truly intend to abandon any interest in KM Welding.

     Petitioner did not take any affirmative action in 2005 to

abandon the purported partnership interest in KM Welding.

Petitioner was unable to provide the date on which she abandoned

the interest.   Petitioner testified that she did not file any

public document indicating that she was no longer associated with

KM Welding.   Additionally, there is no evidence that petitioner

informed her purported partners that she was abandoning the

partnership interest.   We find that petitioner did not take

sufficiently identifiable steps to abandon the interest in KM

Welding to thereby be entitled to an abandonment loss deduction.

II. Accuracy-Related Penalty

     We turn now to respondent’s determination in the deficiency

notice that petitioners are liable for the accuracy-related

penalty under section 6662(a) and (b)(1).   Respondent has the

burden of production under section 7491(c) and must come forward

with sufficient evidence that it is appropriate to impose the

penalty.   See Higbee v. Commissioner, 116 T.C. 438, 446-447


     A taxpayer is liable for an accuracy-related penalty for any

portion of an underpayment of income tax attributable to

negligence or disregard of rules and regulations, unless he or

she establishes that there was reasonable cause for the

underpayment and that he or she acted in good faith.   Secs.

6662(a) and (b)(1), 6664(c)(1).   Negligence is defined as any

failure to make a reasonable attempt to comply with the

provisions of the Code and includes any failure by the taxpayer

to keep adequate books and records or to substantiate items

properly.   Sec. 6662(c); sec. 1.6662-3(b)(1), Income Tax Regs.

     RMI did not maintain any books or records to substantiate

the abandonment loss claimed on RMI’s return for 2005.    We find

it incredible that petitioner, who is in the business of entering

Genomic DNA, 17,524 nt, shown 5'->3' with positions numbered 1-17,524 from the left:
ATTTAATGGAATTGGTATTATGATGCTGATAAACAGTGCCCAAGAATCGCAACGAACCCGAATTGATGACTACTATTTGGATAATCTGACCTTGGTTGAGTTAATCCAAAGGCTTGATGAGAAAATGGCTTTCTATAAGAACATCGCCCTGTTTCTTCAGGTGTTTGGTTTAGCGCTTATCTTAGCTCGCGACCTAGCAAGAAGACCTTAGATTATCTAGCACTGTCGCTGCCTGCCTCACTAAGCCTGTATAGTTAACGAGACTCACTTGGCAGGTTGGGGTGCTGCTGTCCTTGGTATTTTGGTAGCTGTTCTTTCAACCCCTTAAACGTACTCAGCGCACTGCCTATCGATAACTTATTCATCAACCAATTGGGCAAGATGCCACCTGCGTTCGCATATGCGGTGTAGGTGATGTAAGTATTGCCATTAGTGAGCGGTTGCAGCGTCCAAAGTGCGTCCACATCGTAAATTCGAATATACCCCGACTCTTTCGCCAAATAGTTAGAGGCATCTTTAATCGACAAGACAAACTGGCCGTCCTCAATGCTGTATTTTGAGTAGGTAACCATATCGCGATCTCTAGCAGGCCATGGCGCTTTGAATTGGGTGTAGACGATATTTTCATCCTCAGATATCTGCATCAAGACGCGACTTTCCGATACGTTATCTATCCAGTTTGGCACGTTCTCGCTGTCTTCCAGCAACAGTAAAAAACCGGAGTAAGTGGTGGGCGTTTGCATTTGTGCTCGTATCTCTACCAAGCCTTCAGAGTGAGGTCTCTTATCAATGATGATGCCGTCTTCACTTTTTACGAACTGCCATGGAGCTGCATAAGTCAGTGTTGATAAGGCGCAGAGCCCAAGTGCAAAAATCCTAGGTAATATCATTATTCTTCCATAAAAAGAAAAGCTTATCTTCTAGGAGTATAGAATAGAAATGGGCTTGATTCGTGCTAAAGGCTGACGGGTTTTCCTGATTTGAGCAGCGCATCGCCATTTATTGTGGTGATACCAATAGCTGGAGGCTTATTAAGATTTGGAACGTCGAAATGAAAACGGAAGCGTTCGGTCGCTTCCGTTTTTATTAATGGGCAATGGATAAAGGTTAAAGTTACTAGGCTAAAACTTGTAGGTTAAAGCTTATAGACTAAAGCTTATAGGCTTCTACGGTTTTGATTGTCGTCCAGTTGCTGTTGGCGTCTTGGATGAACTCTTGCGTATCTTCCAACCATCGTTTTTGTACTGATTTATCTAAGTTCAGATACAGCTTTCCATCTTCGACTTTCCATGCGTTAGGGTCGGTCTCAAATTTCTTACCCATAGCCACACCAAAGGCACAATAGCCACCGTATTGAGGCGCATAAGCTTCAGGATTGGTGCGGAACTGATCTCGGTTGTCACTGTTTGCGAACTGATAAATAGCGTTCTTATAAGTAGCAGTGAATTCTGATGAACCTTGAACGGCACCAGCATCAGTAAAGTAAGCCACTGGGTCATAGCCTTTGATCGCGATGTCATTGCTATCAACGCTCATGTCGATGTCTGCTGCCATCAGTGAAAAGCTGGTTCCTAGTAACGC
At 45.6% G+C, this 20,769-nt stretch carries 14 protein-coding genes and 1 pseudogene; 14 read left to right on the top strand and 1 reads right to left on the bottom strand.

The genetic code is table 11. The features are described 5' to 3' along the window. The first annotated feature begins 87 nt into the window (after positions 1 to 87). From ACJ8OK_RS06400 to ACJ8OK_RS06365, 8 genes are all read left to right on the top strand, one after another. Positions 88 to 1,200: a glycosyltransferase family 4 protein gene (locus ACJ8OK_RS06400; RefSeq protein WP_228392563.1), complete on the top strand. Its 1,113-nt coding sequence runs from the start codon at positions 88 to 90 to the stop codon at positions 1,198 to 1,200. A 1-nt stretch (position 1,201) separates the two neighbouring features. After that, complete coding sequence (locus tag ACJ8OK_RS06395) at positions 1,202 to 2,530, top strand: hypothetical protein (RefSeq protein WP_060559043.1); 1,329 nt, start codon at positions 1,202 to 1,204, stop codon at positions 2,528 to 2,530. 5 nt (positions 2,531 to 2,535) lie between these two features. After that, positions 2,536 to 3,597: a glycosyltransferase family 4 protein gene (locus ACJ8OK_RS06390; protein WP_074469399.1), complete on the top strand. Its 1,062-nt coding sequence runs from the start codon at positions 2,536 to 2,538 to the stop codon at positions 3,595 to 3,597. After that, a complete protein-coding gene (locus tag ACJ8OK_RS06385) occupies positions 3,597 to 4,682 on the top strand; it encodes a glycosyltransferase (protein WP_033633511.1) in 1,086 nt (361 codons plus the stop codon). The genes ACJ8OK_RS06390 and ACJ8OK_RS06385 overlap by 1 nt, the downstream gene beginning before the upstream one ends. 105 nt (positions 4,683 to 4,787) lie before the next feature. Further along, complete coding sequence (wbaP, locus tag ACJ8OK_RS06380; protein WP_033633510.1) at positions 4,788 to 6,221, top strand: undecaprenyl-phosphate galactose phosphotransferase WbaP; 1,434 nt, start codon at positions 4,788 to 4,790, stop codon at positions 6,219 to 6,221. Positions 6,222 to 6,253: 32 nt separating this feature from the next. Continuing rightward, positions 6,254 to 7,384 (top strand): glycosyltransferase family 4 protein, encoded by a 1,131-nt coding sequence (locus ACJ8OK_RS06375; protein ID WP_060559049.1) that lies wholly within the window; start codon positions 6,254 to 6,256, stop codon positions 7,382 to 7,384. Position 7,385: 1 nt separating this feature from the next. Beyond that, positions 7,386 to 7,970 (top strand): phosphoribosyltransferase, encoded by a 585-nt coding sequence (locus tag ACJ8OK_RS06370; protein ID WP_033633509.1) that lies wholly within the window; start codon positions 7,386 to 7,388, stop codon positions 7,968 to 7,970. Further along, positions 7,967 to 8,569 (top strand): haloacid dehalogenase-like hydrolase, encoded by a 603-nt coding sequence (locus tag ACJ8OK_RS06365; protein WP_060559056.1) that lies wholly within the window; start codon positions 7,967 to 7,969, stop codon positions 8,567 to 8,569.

into contracts, would not request written documentation of the KM

Welding transaction.    Furthermore, uncorroborated self-serving

testimony was the only evidence petitioner presented regarding

the abandonment of the purported partnership interest in KM

Welding.    We find that petitioners acted negligently in failing

to substantiate the abandonment loss, and respondent has met his

burden of production.

     Notwithstanding that petitioners were negligent, they may

avoid the imposition of a penalty if they are able to show that

there was a reasonable cause for, and that they acted in good

faith with respect to, the underpayment.   See sec. 6664(c).   The

determination of whether the taxpayer acted with reasonable cause

and in good faith is made by taking into account all the

pertinent facts and circumstances.    See sec. 1.6664-4(b)(1),

Income Tax Regs.

     Petitioner testified that she abandoned the KM Welding

partnership interest and claimed a loss deduction for 2005 on the

advice of her CPA.   We do not even have the name of her CPA, nor

do we know what information petitioner provided to the CPA.

Petitioner failed to give us adequate evidence that she acted in

good-faith reliance.   Accordingly, we hold that petitioners are

liable for the accuracy-related penalty under section 6662(a) and

(b)(1) for 2005.

     In reaching our holding, we have considered all arguments

made, and, to the extent not mentioned, we conclude that they are

moot, irrelevant, or without merit.

     To reflect the foregoing and the concessions of the parties,

                                           Decision will be entered

                                      under Rule 155.

To top